Diament et al. ChimeraUGEM: unsupervised gene expression modeling in any given organism. Bioinformatics, btz080, 2019.
The ChimeraUGEM binaries and source code are provided freely for non-commercial use.
run_ChimeraUGEM.shwith the location of MATLAB Runtime (which was shown during the installation) as an argument.
ChimeraUGEM provides tools for the analysis of gene sequences (coding and non-coding), as well as the design of protein coding sequences for optimized expression, based on the Chimera algorithms (Zur and Tuller, 2015; Diament et al., 2019) and codon usage optimization. The following tutorial will guide you step-by-step through the analysis and design pipelines. The application also provides online hints and status messages for the user. For an in-depth description of the methods (and some interesting results!) see the original paper.
|CAI||Codon Adaptation Index||(Sharp and Li, 1987)|
|cARS||ChimeraARS (part of the analysis pipeline)||(Zur and Tuller, 2015)|
|cMap||ChimeraMap (part of the design pipeline)||(Zur and Tuller, 2015)|
|PScARS||Position-Specific cARS||(Diament et al., 2019)|
|PScMap||Position-Specific cMap||(Diament et al., 2019)|
1. Target selection
2. Reference set selection
3. Region definition
4. Additional parameters
5. Output files
6. Batch processing
ChimeraUGEM supports fasta files containing nucleotide or amino acid sequences. Select the appropriate alphabet type (AA seq / NT seq), and then click on 'Browse' to select your file. When the fasta file contains multiple proteins, a window will pop-up in order to select the desired ones for analysis or optimization. You may select a single or multiple proteins. While most of the following steps are applicable to both scenarios, batch processing will be discussed in detail at the end of the tutorial.
The program will prompt when illegal chars appear in the sequence(s), it contains partial codons, or missing a stop codon. It will also alert when some of the chars do not appear in the reference set at all.
As long as a target has yet to be selected, an arrow will point at the target protein field and a 'target missing' status will appear at the bottom right corner of the window.
Note, that NT seq targets can be used to define - in addition to the amino acid sequence - regions where the given sequence will be copied into the designed gene (additional details appear below).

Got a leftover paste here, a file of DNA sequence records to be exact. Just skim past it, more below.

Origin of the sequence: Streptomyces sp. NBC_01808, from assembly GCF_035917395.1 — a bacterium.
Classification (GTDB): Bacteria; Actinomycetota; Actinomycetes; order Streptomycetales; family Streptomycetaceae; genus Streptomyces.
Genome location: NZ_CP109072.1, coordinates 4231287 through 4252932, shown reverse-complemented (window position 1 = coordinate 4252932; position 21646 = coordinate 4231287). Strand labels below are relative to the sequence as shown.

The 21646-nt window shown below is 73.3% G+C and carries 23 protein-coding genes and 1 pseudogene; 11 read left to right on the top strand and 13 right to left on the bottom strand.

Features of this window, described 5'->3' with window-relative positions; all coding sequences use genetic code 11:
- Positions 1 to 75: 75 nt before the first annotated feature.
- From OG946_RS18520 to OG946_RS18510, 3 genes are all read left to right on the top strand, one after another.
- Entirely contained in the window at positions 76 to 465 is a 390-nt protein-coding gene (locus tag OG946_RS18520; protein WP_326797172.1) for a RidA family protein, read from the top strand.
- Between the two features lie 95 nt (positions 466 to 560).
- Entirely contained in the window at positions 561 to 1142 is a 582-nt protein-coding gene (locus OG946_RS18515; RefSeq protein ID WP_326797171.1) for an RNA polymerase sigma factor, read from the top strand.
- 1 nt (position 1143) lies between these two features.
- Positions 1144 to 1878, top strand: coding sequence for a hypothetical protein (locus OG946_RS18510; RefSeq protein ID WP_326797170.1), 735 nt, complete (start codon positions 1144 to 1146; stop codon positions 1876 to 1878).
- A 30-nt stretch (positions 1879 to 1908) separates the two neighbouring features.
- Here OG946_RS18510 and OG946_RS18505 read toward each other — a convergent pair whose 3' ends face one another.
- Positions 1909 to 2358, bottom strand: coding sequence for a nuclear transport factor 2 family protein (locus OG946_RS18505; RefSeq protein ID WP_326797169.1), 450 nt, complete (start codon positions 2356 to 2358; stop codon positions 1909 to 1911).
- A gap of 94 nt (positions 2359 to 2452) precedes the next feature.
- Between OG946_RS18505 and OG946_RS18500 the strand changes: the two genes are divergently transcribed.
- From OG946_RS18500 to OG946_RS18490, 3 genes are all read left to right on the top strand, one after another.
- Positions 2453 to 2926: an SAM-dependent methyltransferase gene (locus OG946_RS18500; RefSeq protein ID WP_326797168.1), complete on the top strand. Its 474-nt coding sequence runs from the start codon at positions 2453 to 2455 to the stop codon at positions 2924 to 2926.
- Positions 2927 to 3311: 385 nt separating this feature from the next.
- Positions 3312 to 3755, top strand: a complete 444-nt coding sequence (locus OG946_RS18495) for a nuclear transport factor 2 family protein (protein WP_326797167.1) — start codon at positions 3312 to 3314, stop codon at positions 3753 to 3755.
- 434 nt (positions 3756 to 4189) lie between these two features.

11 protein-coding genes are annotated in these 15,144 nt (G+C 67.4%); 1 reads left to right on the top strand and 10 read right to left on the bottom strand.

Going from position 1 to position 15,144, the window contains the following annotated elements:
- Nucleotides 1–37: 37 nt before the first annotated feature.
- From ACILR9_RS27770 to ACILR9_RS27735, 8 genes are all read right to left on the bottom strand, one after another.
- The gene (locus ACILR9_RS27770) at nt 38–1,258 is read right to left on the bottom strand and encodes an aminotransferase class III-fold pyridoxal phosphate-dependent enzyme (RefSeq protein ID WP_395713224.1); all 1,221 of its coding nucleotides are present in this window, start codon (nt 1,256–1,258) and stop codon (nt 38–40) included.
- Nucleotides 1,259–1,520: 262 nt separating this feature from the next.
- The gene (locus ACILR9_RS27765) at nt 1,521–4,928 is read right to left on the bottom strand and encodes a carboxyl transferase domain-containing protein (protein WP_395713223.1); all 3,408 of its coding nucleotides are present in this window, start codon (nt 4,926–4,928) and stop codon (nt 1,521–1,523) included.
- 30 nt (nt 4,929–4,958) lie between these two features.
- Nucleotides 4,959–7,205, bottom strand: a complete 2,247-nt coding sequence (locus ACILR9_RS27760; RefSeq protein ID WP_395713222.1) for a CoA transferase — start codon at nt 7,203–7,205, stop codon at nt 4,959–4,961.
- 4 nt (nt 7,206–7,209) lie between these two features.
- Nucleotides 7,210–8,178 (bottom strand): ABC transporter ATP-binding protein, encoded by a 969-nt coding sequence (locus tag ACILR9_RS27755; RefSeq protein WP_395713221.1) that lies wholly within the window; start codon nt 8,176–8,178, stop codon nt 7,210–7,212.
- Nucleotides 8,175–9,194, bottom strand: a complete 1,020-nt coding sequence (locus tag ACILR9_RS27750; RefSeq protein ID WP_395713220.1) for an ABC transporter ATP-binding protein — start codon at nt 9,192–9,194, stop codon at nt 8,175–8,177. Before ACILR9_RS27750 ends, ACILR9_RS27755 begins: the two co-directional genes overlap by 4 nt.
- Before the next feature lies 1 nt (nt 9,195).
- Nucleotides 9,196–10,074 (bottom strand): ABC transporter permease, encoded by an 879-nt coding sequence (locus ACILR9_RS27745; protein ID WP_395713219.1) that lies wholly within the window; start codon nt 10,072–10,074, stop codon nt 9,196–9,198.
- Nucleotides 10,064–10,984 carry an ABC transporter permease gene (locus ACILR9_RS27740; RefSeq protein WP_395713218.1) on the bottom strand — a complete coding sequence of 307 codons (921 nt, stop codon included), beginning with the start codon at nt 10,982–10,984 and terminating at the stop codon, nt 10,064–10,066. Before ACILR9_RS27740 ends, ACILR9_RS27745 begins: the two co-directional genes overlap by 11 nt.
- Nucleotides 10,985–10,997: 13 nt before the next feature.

ChimeraUGEM supports fasta files containing multiple nucleotide or amino acid sequences. (The latter alphabet is only applicable to the analysis pipeline.) The given reference sequences may be used in 2 ways:
The program will prompt when illegal chars appear in the sequences, when they contain partial codons, or when target chars are missing from the reference.
As long as a reference set has yet to be selected, an arrow will point at the reference seqs field and a 'reference missing' status will appear at the bottom right corner of the window.
An index of the reference sequence will be generated when analysis or design are initiated. Note, that this may take a few minutes for a very large reference. (For example, ~20min for 85k human transcripts.)
The analysis pipeline computes 2 global scores over the entire target sequence (ARS, and CAI), as well as 1 (optional) ARS score that is calculated over a defined "Chimera region" in the gene.
The design pipeline enables the user to combine the 3 approaches described above (ChimeraMap, codon usage bias, and pre-defined NT sequences) by associating regions in the target protein with each method.
When a target sequence is first selected, a "Chimera region" is automatically set to apply to the entire target. If you are only interested in using any of the Chimera algorithms, there is no need for further action.
The bottom half of the window displays region definitions for the currently analyzed or designed target. Region coordinates are measured in codons. (Please note this when analyzing non-coding sequences.) Regions are listed in three separated columns, according to the associated method. At the bottom, a horizontal bar displays a map of the target gene, with positions colored according to the method that will apply to them (green: Chimera, blue: codon usage bias, red: pre-defined sequence).
To add a new region, edit the text boxes in the respective column with the desired codon coordinates, and click on the '+' button. Note, that positive coordinates (such as 60cod in the example below) are measured relatively to the 5'-end of the sequence, while negative coordinates (such as -60cod in the example) are measured relatively to the 3'-end of the sequence (-1 being the last codon).
In practice, the design pipeline handles multiple region types by optimizing the complete target gene accroding to each method. Next, sub-sequences are copied from the two optimized genes (and the third source, if applicable). Therefore, it is possible that a ChimeraMap block will be splitted during this process, if it overlaps with a region boundary.